by Matt Sergeant

Cyber criminals are more aggressive with their social engineering tactics as evidenced in the September 2011 Symantec Intelligence Report. This month, roughly 72 per cent of all e-mail-borne malware contained aggressive variants of generic polymorphic malware, compared with 23.7 per cent in July and 18.5 per cent in August.

Attackers are exploiting the weaknesses of traditional security preventions by using a variety of strategies to trick users.

With most of today’s printers featuring scan-to-e-mail capabilities, malware authors are becoming more sophisticated in how they target users. Some social engineering tactics are used to send executables in a compressed “.zip” archive through an e-mail that’s disguised as a scanned document from a printer. In some cases, attackers are even able to spoof the sender domain name to match the recipient’s domain, fooling users to believe the message was forwarded from a colleague.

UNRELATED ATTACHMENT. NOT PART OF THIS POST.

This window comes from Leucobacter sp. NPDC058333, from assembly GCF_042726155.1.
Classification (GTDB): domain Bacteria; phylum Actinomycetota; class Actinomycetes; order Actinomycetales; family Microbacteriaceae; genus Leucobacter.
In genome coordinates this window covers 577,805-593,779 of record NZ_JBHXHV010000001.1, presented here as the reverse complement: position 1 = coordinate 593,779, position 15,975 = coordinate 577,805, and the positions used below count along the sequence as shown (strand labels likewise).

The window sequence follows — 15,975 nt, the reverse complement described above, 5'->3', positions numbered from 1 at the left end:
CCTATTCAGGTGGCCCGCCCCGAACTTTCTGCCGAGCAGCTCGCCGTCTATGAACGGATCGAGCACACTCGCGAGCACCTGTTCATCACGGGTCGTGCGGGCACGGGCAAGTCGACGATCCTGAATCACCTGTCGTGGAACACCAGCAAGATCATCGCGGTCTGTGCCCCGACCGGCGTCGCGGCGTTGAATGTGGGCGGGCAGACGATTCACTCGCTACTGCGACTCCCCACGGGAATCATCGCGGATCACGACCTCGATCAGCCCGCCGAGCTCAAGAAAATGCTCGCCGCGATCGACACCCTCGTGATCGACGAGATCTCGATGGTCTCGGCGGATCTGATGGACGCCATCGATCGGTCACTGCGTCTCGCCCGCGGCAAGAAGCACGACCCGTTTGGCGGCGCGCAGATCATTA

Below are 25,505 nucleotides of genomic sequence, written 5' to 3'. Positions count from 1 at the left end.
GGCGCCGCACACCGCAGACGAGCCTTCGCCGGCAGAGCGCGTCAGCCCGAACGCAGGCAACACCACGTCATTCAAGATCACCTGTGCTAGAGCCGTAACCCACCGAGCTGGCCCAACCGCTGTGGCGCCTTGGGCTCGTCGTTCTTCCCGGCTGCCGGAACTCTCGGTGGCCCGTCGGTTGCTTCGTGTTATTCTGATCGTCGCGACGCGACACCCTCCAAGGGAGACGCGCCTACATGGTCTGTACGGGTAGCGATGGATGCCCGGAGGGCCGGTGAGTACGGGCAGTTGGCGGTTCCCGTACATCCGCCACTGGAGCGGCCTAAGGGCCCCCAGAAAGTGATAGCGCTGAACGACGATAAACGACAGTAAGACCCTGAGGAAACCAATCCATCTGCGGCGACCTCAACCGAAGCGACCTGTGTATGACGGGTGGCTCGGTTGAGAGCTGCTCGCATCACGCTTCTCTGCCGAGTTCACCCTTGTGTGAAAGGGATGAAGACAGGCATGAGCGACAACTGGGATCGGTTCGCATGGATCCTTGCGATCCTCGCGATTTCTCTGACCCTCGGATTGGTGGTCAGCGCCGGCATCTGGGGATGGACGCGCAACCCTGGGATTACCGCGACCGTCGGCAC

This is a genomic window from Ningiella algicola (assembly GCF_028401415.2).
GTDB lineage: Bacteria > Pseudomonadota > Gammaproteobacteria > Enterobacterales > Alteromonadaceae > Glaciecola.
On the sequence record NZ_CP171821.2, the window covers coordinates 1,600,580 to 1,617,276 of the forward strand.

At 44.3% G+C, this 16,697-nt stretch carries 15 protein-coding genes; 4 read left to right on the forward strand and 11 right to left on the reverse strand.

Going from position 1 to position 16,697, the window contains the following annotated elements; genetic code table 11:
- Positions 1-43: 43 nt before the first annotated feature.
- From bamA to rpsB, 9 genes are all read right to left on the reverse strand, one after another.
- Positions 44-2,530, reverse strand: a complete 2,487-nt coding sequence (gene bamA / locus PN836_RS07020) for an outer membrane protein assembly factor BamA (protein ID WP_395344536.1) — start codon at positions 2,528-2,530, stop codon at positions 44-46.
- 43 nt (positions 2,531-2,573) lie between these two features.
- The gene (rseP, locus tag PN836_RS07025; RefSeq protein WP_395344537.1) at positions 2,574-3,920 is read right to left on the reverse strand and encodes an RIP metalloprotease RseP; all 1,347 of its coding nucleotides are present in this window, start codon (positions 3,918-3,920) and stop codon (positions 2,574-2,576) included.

Example of a malicious e-mail disguised as a scanned document sent from an office printer

[September 2011 Symantec Intelligence Report]

In some malware e-mails, cyber criminals are able to change the file extension of an archived file to display it as a “.doc” extension. In other cases, an e-mail subject line is made relevant to the user. E-mail subject lines could read “Banking security update” to “Hello, Erinn online now,” to trick the user into opening the e-mail and clicking on a malicious link.




Examples of subjects used to spread malware

[September 2011 Symantec Intelligence Report]

As intended, these sophisticated and aggressive attack techniques are making it harder to detect malware. Users should always exercise caution when opening e-mails and attachments from unknown senders and flag unusual e-mail confirmations to an IT department, or within applicable e-mail software suites if an option is available to report spam.

To find out more information on what the Canadian government is doing to combat spam, please visit the Web site for the Task Force on Spam.





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